, Volume 96, Issue 2, pp 259–265 | Cite as

Female feeding regime and polyandry in the nuptially feeding nursery web spider, Pisaura mirabilis

  • Pavol Prokop
  • Michael R. MaxwellEmail author
Original Paper


We examined the influence of female feeding regime on polyandry in the nuptially feeding nursery web spider (Pisaura mirabilis). In this species, the nuptial gift, a dead prey item wrapped in the male’s silk, is physically separate from the ejaculate. We manipulated female feeding regime (starved or fed) and the presence or absence of a gift with three successive males to test direct-benefits hypotheses (nuptial gift or sperm supply) for the expression of polyandry. The presence of a gift was necessary for copulation, as no male without a gift successfully copulated. Female mating behavior most strongly supports polyandry due to the accumulation of gifted food items (“nuptial gift” direct-benefits hypothesis). Starved females that were presented with a gift accepted significantly more gifts and inseminations than fed females. Most starved females (74%) copulated two or more times, as opposed to only 3% of the fed females. Nearly all of the females that accepted a gift subsequently copulated. The nuptial gift item seems to function as male mating effort and females appear to receive multiple matings as part of a feeding strategy.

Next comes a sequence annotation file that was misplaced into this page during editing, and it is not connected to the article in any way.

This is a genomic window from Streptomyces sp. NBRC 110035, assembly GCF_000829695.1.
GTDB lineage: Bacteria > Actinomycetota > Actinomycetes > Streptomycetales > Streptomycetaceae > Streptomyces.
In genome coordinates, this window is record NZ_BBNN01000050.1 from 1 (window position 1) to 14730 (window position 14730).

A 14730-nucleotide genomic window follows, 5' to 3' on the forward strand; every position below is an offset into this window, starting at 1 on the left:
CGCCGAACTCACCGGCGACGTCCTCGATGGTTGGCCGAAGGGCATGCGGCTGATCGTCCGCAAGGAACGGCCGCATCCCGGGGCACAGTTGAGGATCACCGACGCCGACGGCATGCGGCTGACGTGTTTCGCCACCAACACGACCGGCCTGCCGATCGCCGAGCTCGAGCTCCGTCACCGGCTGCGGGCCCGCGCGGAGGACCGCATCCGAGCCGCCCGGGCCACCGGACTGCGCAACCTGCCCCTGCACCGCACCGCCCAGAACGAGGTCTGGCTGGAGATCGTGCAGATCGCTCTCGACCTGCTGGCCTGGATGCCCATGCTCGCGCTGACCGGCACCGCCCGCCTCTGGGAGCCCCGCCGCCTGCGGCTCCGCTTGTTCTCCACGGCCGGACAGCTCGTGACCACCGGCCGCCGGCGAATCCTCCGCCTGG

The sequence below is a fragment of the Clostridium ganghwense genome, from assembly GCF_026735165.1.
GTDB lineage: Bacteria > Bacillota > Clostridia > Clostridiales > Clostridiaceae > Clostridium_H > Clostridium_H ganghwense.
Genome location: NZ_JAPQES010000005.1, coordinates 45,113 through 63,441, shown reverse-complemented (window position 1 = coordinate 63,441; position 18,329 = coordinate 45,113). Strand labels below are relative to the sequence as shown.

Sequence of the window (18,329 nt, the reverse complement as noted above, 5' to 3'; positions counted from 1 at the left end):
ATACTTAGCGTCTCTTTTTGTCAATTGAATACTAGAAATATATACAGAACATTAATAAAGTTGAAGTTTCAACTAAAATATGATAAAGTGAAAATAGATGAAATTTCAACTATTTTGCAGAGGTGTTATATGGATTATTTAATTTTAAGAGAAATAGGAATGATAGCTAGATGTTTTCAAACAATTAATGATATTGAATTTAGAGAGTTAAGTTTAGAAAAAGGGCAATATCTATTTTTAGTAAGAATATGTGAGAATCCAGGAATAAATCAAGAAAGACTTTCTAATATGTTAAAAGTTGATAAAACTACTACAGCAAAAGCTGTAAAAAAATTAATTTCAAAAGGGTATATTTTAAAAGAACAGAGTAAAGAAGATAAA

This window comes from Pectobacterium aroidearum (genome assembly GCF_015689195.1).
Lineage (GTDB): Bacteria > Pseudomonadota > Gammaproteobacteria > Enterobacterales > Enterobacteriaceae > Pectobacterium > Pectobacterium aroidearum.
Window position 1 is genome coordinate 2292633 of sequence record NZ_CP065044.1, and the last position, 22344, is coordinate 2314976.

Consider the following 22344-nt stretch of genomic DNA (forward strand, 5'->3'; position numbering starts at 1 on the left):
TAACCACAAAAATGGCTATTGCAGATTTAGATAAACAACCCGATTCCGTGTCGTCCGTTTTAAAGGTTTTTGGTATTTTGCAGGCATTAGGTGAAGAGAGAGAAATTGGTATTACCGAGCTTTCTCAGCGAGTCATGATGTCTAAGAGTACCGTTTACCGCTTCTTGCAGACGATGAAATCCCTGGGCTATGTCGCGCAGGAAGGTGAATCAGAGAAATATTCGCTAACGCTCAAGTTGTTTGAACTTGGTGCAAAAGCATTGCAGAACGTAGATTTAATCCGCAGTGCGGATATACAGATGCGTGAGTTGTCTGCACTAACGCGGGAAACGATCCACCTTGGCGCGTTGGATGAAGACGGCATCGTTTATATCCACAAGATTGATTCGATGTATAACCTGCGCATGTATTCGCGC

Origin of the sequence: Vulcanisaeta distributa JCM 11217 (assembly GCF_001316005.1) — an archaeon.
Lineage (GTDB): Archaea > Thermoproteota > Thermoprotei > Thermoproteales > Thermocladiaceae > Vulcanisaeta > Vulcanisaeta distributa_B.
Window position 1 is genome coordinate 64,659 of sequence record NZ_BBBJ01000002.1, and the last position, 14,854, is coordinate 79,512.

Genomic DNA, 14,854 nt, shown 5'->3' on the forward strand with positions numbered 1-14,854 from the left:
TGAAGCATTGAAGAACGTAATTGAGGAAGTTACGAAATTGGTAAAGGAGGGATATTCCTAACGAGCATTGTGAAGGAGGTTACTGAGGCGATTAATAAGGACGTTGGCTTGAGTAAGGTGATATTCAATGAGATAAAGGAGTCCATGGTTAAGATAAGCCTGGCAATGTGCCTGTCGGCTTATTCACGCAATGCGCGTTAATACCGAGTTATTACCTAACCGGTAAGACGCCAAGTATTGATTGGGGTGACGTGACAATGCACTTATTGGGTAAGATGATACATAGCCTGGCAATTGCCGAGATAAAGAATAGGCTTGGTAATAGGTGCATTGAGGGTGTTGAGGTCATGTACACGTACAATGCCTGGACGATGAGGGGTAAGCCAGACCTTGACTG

Polyandry Nuptial feeding Nursery web spider Pisaura mirabilis Mating effort 



We thank Trine Bilde, Martin Edvardsson, Darryl Gwynne, Alex Maklakov, Jordi Moya-Larano, Karim Vahed, and anonymous reviewers for helpful comments and suggestions. Trine Bilde and Martin Edvardsson provided access to unpublished papers. This research complies with the current laws of Slovakia. This project was supported by grant VEGA no. 2/0009/09.


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Copyright information

© Springer-Verlag 2008

Authors and Affiliations

  1. 1.Department of BiologyUniversity of TrnavaTrnavaSlovakia
  2. 2.Institute of ZoologySlovak Academy of SciencesBratislavaSlovakia
  3. 3.Department of Mathematics and Natural SciencesNational UniversityLa JollaUSA

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